It's a bird, it's a plane, it's...wait, I don't see anything there. Stealth aircraft could get even harder to detect with a new flexible, stretchy metamaterial that effectively traps and suppresses radar waves.
The cloaking tech has potential military applications, including coating next-generation stealth bombers.
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A team at Iowa State University led by electrical and computer engineering professor Jiming Song and associate professor Liang Dong developed a metamaterial they're calling "meta-skin."
Metamaterials are manmade materials that have capabilities greater than the sum of their individual components. While cartoonist Randall Munroe sadly doesn't have an entry for them in his "Thing Explainer" book, his xkcd comic strip does. Having learned about the physical feats some can pull off, I think they're kind of magical.
The engineers at Iowa State University created their metamaterial by embedding rows of tiny split-ring resonators inside silicone sheets. These resonators contain the liquid metal alloy galinstan, which is gallium, indium, and tin. It's used commercially and has low toxicity compared to other liquid metals. I even found some on Amazon.com.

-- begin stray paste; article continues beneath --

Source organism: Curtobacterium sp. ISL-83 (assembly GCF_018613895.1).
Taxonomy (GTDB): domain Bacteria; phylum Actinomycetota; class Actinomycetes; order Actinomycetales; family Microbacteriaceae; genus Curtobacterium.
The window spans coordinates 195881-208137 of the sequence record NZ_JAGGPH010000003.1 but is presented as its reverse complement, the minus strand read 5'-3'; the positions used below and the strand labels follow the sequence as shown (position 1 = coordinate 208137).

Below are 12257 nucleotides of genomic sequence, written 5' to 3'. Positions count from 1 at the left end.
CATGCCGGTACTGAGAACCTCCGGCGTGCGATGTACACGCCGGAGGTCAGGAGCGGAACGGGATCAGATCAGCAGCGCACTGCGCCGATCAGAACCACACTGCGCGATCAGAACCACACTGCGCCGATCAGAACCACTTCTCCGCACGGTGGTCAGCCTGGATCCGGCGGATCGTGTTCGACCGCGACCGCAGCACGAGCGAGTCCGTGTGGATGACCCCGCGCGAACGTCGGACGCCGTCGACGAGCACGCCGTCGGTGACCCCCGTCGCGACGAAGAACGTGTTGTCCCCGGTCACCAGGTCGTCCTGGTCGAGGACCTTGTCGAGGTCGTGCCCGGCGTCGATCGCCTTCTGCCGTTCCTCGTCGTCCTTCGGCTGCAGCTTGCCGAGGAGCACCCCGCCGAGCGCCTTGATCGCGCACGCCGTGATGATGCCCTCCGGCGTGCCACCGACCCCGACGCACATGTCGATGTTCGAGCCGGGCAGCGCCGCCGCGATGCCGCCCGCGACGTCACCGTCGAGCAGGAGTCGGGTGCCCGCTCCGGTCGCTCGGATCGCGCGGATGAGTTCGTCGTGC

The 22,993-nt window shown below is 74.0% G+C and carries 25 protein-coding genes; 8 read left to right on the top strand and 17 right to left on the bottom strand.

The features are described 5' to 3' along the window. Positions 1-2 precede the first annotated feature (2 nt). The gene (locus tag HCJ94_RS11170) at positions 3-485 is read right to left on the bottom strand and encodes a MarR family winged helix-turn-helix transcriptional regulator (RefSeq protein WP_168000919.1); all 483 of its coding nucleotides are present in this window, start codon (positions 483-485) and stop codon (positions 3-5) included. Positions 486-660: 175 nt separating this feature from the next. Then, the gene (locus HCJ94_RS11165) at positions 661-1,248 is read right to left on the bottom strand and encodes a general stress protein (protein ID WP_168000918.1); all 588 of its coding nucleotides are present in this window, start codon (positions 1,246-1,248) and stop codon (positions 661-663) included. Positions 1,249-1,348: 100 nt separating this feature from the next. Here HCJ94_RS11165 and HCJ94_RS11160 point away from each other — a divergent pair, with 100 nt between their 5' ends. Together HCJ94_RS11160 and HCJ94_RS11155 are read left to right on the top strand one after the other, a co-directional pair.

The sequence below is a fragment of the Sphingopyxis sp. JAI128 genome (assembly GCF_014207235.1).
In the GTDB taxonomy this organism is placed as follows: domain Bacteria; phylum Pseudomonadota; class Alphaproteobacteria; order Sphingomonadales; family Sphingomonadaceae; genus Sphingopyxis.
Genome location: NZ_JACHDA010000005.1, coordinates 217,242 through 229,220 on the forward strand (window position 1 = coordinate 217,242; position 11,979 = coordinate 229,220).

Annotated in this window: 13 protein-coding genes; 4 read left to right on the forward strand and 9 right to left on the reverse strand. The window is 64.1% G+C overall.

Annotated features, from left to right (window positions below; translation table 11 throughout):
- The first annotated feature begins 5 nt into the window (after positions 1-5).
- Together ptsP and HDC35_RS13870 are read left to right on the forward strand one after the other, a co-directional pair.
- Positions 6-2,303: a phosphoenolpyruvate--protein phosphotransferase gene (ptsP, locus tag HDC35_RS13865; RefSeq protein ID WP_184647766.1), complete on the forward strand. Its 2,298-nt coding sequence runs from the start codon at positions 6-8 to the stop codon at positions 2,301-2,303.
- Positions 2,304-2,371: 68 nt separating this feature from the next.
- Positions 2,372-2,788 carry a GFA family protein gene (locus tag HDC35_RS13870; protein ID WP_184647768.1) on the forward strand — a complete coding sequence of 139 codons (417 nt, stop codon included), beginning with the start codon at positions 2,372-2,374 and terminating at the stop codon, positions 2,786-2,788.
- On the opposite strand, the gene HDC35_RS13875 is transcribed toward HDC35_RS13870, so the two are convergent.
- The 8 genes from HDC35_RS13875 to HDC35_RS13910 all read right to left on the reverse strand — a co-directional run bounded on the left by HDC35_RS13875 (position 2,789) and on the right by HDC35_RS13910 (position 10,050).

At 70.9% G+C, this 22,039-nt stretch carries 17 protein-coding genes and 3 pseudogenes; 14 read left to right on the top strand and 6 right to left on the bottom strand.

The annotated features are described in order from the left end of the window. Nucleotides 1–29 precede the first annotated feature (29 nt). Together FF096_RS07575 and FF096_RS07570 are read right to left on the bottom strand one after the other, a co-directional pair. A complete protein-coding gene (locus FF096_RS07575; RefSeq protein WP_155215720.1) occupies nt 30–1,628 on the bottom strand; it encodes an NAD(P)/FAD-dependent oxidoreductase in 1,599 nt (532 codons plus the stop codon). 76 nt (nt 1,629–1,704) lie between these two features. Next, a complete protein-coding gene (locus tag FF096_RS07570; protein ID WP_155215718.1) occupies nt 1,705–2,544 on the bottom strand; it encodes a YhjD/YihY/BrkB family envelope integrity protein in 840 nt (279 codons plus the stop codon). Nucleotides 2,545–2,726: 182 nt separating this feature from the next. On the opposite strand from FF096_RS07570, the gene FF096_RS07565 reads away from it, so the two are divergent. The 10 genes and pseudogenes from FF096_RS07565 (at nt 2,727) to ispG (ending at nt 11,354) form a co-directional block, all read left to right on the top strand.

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The meta-skin can be tuned to trap and suppress specific radar frequencies by stretching out the liquid metal rings, according to the university. When the team tested their metamaterial by wrapping it around a dielectric cylindrical rod at different angles, they found it did well and even reached a radar suppression of about 75 percent in the 8 to 10 gigahertz range.
According to the Physics Factbook, that band is used for civil marine radar, tracking radar, airborne weather avoidance radar, systems for detecting mortar and artillery projectiles, and police speed meters.
Despite repeated measurements, the meta-skin didn't crack or show signs of fatigue, the team reports in the journal Scientific Reports. The engineers think their stretchy metamaterial could one day cover next-gen stealth aircraft. Such tech promises to make military aircraft even more hidden from detection than the B-2.
"The long-term goal is to shrink the size of these devices," Dong said in a university press release. "Then hopefully we can do this with higher-frequency electromagnetic waves such as visible or infrared light." That's right. Visible light, the holy grail for cloaking materials.
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Over the past few years, we've seen incremental advancements in cloaking devices and materials. There was the biocompatible silk-based metamaterial for invisibility in the terahertz range. Plus, the neat light-manipulating lens system for seeing through objects and that ultrathin metamaterial that turned nanoscale objects into flat mirrors.
While the ultimate Harry Potter-style invisibility cloak remains elusive, engineers are getting better at hiding objects from detection. They've still got a long way to go, but when they finally succeed in making large objects truly invisible, don't say you didn't see it coming.